The syn or s-cis form denotes a rotational isomer in which the carbonyl group is located at the same side of the single C-C bond as the N-H (or N-CH3) groups, anti denotes the carbonyl group being s-trans with respect to the N-H or N-CH3 group. In other words the syn and anti- conformers differ in the spatial arrangement of the carbonyl group about the inverting single C-C bond. Hence, two conformers have to be considered for each compound to determine the possible conformational equilibrium. It is worth noting that theoretical calculations and crystal structure data show that the carbonyl group is, in general, in the same plane as the pyrrole ring. The flat arrangement of the carbonyl group in respect to the pyrrole ring favors the formation of centrosymmetric dimers with two equivalent N-H…O=C hydrogen bonds (Figure 2). In Table 1 rotational isomers of compounds 2-19 and 21-38 discussed in this review are presented. Most of the collected data were published previously by Dubis and Grabowski [24,40]. Density functional theory calculations of energetic and geometrical properties of molecular structures of the pyrrole-2-yl carbonyl species. Table 1 generally revealed that the syn-rotamers are energetically more favorable than the anti ones [41]. It is in agreement with IR data showing that the concentration of the syn form is higher than that of the anti form [42]. The analysis of data from Table 1 provides some findings about 2-acylpyrrole conformers expressed by ΔEcis/trans=Ecis-Etrans energy differences. ΔEcis/trans of 2-substituted pyrroles vary in a range of 1.06-8.04 kcal/mol. ΔEcis/trans of the N-H moieties (2-19) range from 1.06 to 5.15, whereas those of the N-CH3 moieties [21-38] range from 1.93 to 8.08 kcal/mol. The lowest energy difference ΔEcis/trans of 1.06 kcal/mol was observed for ester (6), whereas the highest energy difference ΔEcis/trans of 8.04 kcal/mol was observed for N-methyl pyrrol-2-yl-chloromethyl ketone 37. It is noted that the ΔEcis/trans of N-H pyrrole derivatives are generally larger than those of N-methyl pyrrole moieties.
The rotational isomerism of a five-membered heterocycle containing a carbonyl group was studied theoretically as early as in the 1970s. John et al. showed [43] that for pyrrole-2-carbaldehyde the planar syn-conformation is much more stable than the anti structure. Using ab initio calculations at the LCAO SCF/STO-3G level of theory, they showed that ΔEsyn/anti was 1.86 kcal/mol and that those two conformers were separated by a large energy barrier of 9.36 kcal/ mol. The author suggested that the ΔEsyn/anti value indicated very strong conjugative interactions between the pyrrole ring and the carbaldehyde group.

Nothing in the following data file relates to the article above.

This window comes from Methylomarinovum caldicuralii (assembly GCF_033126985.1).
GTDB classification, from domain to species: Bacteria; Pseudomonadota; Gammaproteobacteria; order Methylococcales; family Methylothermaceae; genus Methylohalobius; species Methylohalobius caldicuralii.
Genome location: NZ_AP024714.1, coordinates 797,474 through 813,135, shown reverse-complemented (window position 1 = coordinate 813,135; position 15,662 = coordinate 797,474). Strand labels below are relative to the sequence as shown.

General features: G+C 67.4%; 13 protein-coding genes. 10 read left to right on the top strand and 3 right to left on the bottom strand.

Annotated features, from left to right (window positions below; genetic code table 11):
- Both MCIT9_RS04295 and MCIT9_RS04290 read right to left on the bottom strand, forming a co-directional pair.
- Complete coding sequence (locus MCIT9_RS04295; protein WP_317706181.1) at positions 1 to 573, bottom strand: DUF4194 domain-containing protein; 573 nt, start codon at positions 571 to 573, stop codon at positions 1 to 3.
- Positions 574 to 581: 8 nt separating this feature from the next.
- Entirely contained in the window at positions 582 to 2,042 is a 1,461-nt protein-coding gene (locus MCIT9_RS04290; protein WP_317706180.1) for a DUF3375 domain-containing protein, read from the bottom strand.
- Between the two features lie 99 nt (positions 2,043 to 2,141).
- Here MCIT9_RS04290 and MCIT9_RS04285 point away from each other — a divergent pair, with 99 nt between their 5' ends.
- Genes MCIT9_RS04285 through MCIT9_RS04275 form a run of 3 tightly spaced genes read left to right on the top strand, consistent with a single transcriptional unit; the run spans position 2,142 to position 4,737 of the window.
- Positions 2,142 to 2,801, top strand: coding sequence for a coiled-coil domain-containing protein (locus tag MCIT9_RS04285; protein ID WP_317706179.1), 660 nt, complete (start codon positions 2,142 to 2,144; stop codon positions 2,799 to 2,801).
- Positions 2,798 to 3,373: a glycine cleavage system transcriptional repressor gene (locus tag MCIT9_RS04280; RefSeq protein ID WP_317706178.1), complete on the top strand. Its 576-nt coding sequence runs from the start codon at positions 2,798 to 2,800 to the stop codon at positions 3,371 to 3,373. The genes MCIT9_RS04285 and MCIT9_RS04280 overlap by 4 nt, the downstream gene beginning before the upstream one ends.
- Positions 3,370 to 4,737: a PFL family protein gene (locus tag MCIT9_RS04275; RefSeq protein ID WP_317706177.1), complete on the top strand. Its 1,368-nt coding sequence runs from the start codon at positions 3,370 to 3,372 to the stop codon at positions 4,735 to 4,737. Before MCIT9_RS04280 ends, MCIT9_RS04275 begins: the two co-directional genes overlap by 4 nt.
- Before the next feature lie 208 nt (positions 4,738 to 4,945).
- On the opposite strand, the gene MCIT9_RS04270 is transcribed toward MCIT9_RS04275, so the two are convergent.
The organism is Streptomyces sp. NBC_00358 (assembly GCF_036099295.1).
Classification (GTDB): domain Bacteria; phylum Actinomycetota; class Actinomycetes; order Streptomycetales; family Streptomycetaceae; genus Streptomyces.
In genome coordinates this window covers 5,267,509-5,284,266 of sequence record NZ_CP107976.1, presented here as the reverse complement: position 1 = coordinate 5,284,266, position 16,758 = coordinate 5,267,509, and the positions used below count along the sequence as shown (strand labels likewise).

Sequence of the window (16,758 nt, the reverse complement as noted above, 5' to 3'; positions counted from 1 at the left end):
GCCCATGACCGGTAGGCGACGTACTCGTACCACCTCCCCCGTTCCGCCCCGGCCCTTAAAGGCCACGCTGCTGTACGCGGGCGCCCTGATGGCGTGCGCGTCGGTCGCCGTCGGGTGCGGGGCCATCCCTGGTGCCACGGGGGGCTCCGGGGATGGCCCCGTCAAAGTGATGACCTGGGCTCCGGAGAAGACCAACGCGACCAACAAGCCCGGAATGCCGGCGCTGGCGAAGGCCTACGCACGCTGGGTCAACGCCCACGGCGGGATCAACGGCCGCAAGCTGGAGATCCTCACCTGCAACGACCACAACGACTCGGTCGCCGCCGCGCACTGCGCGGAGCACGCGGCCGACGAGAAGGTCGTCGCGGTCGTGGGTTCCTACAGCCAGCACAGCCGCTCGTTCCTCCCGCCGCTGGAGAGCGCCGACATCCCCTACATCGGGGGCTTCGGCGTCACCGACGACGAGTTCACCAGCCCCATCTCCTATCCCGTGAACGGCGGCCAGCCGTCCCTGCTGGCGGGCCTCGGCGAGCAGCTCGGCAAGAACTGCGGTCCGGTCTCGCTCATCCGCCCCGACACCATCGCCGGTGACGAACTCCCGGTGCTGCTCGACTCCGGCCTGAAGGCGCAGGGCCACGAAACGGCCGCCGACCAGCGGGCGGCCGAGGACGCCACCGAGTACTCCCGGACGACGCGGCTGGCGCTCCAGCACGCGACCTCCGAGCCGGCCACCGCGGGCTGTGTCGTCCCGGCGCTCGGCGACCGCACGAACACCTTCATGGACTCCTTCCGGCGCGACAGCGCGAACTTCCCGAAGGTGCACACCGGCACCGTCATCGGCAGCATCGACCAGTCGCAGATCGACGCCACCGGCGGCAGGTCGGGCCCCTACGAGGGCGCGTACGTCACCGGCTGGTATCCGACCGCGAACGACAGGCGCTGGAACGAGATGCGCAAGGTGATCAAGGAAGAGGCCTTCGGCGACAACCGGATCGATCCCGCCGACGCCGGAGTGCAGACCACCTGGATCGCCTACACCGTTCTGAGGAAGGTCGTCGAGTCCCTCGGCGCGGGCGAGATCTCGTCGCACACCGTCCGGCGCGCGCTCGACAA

The conformational properties of diheteroaryl ketones of the furan and thiophene series have also been studied both experimentally and with a theoretical ab initio approach by Benassi [44]. They revealed that solid state structures were very similar to those calculated for conformers with the lowest energy and the calculated conformer populations were in qualitative agreement with measurements in solution.
Itoh [45] showed coexistence of anti and syn rotamers for 2-thiophenecarboxaldehyde through matrix-isolation infrared spectroscopy combined with UV photoexcitation as well as DFT and Coupled Cluster calculations. It was revealed that the syn rotamer was more stable than the anti rotamer for 2-thiophenecarboxaldehydes. The situation is quite different from that of analogous 2-furancarboxaldehyde, for which the anti rotamer is more stable than the syn-one. Based on data obtained through matrix-isolation infrared spectroscopy and calculations at the CCSD(T)/aug-cc-pVTZ level, it was showed that the syn rotamer of 2-thiophenecarboxaldehyde was more stable than the anti rotamer by 1.07 kcal/mol
Internal rotation about the C-C bond: According to the IUPAC terminology rotamers are a set of conformers forming by restricted rotation about a single σ bond [46]. The rotational barrier is the activation energy required to convert one rotamer to another. In the rotation of groups about a bond, the potential energy barrier between two adjacent minima of the molecular entity is a function of the torsion angle.